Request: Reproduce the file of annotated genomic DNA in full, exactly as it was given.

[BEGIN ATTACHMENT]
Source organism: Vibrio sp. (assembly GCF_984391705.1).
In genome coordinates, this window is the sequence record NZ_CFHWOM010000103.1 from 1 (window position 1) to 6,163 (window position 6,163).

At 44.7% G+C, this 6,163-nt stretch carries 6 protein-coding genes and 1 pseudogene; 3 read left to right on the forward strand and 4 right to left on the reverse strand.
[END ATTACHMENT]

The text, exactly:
Source organism: Vibrio sp. (assembly GCF_984391705.1).
In genome coordinates, this window is the sequence record NZ_CFHWOM010000103.1 from 1 (window position 1) to 6,163 (window position 6,163).

At 44.7% G+C, this 6,163-nt stretch carries 6 protein-coding genes and 1 pseudogene; 3 read left to right on the forward strand and 4 right to left on the reverse strand.